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I have recently been looking at Hall's marriage theorem. One application of it is that given a finite group $G$ and a subgroup $H\leq G$, there is a left transversal of $H$ that is also a right transversal. I can see the theoretical importance of this, but am struggling to find any situations when one would actually use this. If anybody can enlighten me, that would be greatly appreciated.

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Do you mean a left traversal of $H$? mathworld.wolfram.com/LeftTransversal.html –  Thomas Andrews Apr 20 '12 at 20:32
@ThomasAndrews Yes, I do mean a left transversal of $H$. Thanks for pointing out the (now corrected) error. –  David Ward Apr 20 '12 at 21:29

1 Answer 1

After thinking of this a little, it happens to be easy to give a proof using Hall's marriage theorem.

Let $L$ be the set of left cosets of $H$. Let $R$ be the set of right cosets of $H$.

$L$ and $R$ are partitions of G, and the size of each of their elementes is equal to $|H|$.

Now let define the a bipartite graph with vertex set $(L+R)$ (where $L$ and $R$ are the bipartite sets). We will say that there exists an edge between $A\in L$ and $B \in R$ if and only if $A \cap B \not= \emptyset$.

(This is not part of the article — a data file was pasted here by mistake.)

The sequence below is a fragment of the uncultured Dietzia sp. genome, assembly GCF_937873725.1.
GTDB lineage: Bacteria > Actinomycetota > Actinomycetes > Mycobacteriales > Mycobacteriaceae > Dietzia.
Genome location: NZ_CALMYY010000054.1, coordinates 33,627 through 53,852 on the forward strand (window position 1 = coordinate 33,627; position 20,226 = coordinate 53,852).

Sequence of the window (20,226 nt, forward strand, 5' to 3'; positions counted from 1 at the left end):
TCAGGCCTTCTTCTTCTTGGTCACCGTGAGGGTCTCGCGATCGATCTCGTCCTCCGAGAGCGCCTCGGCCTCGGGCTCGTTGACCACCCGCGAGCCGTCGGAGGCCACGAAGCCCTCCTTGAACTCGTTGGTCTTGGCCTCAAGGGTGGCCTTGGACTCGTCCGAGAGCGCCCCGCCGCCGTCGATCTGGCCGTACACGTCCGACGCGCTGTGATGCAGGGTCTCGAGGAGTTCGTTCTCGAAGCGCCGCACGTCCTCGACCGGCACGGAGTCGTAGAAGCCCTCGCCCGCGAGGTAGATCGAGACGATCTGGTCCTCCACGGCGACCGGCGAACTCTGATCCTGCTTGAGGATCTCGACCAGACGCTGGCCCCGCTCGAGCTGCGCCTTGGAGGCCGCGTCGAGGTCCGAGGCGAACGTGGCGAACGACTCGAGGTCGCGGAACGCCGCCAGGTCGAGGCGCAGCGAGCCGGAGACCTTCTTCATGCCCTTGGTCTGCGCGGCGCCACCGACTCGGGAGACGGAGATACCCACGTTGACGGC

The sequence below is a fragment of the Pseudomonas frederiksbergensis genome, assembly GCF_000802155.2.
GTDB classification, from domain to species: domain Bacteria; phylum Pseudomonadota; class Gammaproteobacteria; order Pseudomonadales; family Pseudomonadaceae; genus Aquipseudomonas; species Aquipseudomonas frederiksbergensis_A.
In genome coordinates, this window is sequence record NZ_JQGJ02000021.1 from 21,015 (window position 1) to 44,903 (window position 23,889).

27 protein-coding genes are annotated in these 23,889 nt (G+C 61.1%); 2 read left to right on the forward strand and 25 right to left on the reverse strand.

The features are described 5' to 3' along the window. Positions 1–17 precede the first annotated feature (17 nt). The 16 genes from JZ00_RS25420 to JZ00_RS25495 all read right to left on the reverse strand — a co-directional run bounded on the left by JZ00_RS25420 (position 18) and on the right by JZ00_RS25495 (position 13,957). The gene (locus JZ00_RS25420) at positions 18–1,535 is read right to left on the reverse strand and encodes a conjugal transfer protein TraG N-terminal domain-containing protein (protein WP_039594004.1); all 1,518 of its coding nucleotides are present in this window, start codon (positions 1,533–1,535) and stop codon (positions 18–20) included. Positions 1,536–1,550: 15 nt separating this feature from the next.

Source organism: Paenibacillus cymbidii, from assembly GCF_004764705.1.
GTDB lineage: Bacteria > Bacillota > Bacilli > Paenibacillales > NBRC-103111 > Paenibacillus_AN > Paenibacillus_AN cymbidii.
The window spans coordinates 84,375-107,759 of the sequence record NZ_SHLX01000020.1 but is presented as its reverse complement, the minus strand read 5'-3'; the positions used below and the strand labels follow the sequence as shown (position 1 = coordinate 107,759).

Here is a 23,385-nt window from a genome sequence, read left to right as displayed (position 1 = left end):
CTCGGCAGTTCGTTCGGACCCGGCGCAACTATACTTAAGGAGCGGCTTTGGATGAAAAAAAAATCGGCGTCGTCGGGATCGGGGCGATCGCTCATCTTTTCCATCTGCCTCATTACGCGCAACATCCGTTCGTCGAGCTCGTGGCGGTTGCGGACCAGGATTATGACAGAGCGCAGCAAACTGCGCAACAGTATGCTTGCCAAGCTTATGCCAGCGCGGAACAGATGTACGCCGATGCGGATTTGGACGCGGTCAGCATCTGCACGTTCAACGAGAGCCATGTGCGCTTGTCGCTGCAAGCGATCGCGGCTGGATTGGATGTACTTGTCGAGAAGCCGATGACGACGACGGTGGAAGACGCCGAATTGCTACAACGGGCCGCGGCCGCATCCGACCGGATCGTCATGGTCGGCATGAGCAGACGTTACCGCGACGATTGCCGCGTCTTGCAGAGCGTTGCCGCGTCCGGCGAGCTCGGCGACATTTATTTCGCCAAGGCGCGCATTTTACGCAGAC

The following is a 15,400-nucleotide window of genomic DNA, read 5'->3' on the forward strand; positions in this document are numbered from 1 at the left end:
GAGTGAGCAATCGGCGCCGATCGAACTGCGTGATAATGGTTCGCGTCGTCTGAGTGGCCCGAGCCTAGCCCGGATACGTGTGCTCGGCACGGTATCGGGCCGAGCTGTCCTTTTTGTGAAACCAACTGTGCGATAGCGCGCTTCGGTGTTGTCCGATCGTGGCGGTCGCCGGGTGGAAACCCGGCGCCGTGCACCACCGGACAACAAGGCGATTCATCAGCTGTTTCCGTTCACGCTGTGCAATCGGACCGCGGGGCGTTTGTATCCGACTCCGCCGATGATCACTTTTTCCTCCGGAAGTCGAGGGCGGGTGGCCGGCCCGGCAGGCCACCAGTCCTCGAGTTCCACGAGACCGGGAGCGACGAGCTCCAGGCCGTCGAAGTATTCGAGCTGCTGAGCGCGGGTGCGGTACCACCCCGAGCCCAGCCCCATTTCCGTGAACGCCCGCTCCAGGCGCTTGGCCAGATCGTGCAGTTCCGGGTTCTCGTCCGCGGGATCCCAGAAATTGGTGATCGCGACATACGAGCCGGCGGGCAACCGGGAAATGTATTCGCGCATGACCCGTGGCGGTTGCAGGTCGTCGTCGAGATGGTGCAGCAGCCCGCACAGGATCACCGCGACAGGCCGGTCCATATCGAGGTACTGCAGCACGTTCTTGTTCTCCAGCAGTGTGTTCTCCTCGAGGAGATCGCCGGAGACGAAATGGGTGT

Suppose that there is a set $S \subset L$ such that that $N(S) < S$ (The opposite of Hall's marriage theorem hypothesis).

It's easy to see that $|\cup N(S)| = |H||N(S)|$ and $|\cup S| = |H||S|$ (if you have troubles seeing this, remember that all the cosets have exactly the same size).

Then, our assumption implies that $|\cup N(S)| < |\cup S|$. But this is absurd.

This is saying that there is at least one element of $\cup S$ that is not covered by an element of $R$, but $L$ and $R$ are both partitions so for sure for each element of $|\cup S|$ there is someone in $R$ containing it.

Then, Hall's marriage theorem hypothesis holds. So there is a perfect matching M. As our edges represent non empty set intersections, its enough to take an element of each intersection in M to get a left transversal of $H$ that is also a right transversal of $H$.

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Yes that is a good proof that such a transversal exists. However, my question was can anyone think of a situation when the existence of such a transversal would be useful? –  David Ward Mar 8 '13 at 12:07
Ooops. I missed that part when reading. I'm really sorry. I thought you were asking for the proof. As soon as I find a good use for such transversals, I get back to you. –  RChuck Norris Mar 8 '13 at 15:45
Not a problem. It's always good to have a proof as an answer in case people haven't seen it already. –  David Ward Mar 8 '13 at 20:06

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